Posted February 14, 2013 by Cooper Point Journal in News
 
 

Coal Trains Gain Traction; Environmental Statement Under Review


With the scoping process over last January, the Gateway Pacific Terminal project is waiting for the environmental impact statement (EIS) to give the green light on a terminal proposal for a deepwater export facility that would export coal. The EIS, conducted by Whatcom County, the U.S. Army Corps of Engineers, and the Washington Department of Ecology, will consider the environmental impacts of the terminal, along with human health effects and the 124,000 official comments made during the scoping process.

The Gateway Pacific Terminal, which will be located at Cherry Point, would become the U.S.’s largest coal port, shipping more than 48 million tons of coal to China every year, more than doubling the output of the current largest coal port in British Columbia. The coal itself would be

transported out of the Powder River Basin in Montana on Burlington Northwest Santa Fe (BNSF) railroads, one of which passes through Lacey.

BNSF spokesperson Courtney Wallace said, “There are three major [train] routes through Washington. Factors like weather, customer needs, … and freight volumes would help determine which tracks the trains would use. At maximum capacity, [BNSF] would be running nine full trains and nine empty trains. Not every train would be filled with coal.” Wallace also explained that many factors like customer demand and weather would determine how many trains would be running at any given time.

Coal Train Facts, a non-profit organization that gathers “clear, verifiable, and easy-to-access” information concerning the GPT proposal, estimates that the trains would have up to 150 cars, the equivalent of being over a mile long.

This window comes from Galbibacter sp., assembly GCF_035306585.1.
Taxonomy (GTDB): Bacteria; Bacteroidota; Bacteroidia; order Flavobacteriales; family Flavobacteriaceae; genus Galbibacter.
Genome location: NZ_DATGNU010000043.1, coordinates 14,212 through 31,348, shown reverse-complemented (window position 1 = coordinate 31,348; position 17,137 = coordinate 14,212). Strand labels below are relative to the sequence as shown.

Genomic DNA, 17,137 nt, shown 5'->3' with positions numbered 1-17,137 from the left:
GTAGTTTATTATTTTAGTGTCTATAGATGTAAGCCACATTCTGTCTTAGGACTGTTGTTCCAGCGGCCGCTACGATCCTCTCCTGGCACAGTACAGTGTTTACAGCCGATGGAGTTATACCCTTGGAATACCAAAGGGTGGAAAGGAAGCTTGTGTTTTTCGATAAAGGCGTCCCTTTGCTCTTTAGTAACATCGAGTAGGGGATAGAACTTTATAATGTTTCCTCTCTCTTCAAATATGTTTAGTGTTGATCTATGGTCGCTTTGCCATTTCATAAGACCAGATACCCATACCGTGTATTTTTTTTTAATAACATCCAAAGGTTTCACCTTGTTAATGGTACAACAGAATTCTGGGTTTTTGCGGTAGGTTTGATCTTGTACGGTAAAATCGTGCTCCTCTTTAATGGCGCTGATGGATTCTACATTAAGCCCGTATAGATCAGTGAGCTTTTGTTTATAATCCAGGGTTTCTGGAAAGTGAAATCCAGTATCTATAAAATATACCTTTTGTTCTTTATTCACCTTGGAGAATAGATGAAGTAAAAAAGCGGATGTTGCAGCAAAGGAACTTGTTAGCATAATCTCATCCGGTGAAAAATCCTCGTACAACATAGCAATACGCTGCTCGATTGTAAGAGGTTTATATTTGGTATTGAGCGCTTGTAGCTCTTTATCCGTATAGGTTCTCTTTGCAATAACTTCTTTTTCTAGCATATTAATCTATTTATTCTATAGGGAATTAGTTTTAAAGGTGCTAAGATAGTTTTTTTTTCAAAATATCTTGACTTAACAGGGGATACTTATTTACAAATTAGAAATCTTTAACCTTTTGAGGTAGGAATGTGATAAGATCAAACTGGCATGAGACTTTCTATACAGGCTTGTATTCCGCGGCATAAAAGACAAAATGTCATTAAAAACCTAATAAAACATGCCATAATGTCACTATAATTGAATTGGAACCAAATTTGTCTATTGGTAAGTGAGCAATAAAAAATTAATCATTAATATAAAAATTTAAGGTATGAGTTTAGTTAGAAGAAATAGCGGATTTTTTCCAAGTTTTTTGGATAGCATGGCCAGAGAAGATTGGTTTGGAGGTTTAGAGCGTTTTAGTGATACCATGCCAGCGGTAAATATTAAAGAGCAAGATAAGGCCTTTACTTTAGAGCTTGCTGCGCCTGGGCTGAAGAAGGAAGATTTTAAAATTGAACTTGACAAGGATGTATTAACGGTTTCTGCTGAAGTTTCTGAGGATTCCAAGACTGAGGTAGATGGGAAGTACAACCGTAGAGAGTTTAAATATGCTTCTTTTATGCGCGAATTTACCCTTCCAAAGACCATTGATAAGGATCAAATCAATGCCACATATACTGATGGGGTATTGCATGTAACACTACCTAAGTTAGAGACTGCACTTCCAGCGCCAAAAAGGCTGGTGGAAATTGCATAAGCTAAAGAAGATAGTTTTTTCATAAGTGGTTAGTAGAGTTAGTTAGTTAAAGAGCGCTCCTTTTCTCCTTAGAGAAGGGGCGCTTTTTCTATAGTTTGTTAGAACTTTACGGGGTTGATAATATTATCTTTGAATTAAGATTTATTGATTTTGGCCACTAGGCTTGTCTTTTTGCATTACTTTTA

Dawna Linderman, a mother who lives behind the Lacey railroad, commented, “The trains don’t bother me, but the dust does. And I don’t know what adding coal will do.” Living right next to the tracks, the trains kick up a lot of dust that settles inside Linderman’s house. “You are supposed to clean your filters every three months,” Linderman said, “and when I do, they’re just caked.”

Linderman touched upon an important issue that many environmentalists and health-conscious Washingtonians are concerned about widespread coal dust.

When trains reach Everett, their route takes them directly along the Sound, where coal dust could damage marine life, especially to the Cherry Point Aquatic Reserve. According to a recent BNSF frequently asked questions page in 2011, “500 pounds to a ton of coal can escape from a single loaded coal car,” depending on weather, the speed and distance the coal train is going. The page presently online says, “Coal dust in a non-issue is Western Washington.”

The terminal’s first customer, Peabody Energy, plans to use a “water based product that has the same key ingredients found in white school glue”, reports the GPT’s website. The product would create a crust over the coal “to eliminate potential concerns about dust in the state.”

SSA Marine, which is in charge of building the terminal, estimates the terminal project would create over 4,000 temporary jobs for the two years it would take to construct the terminal. A 2011 Martin Association Economics Impacts Report estimates that 490 direct long-term jobs when the terminal reaches full capacity.

There have been several protests against the GPT project in Seattle and Olympia, but in Lacey, where one of BNSF’s railroads passes through, a short poll found families who live along the railroad show little interest or concern towards the potential increase in coal trains in their area. “I think people think things are ok, and they don’t want to deal with it,” commented Gita Moulton, a founder of South Sound Environmental Education Clearinghouse (SPEECH), an organization designed to share information about environmental issues. Moulton was not surprised to learn that concern for the issues of coal trains is low. “If we don’t talk about it, and the media doesn’t talk about it, it doesn’t seem real. They can’t see what it’ll be like. People will react after it happens.”

For more information about the coal train protests and further updates on the GPT project, check out the South Sound Green Pages.

By Ray Still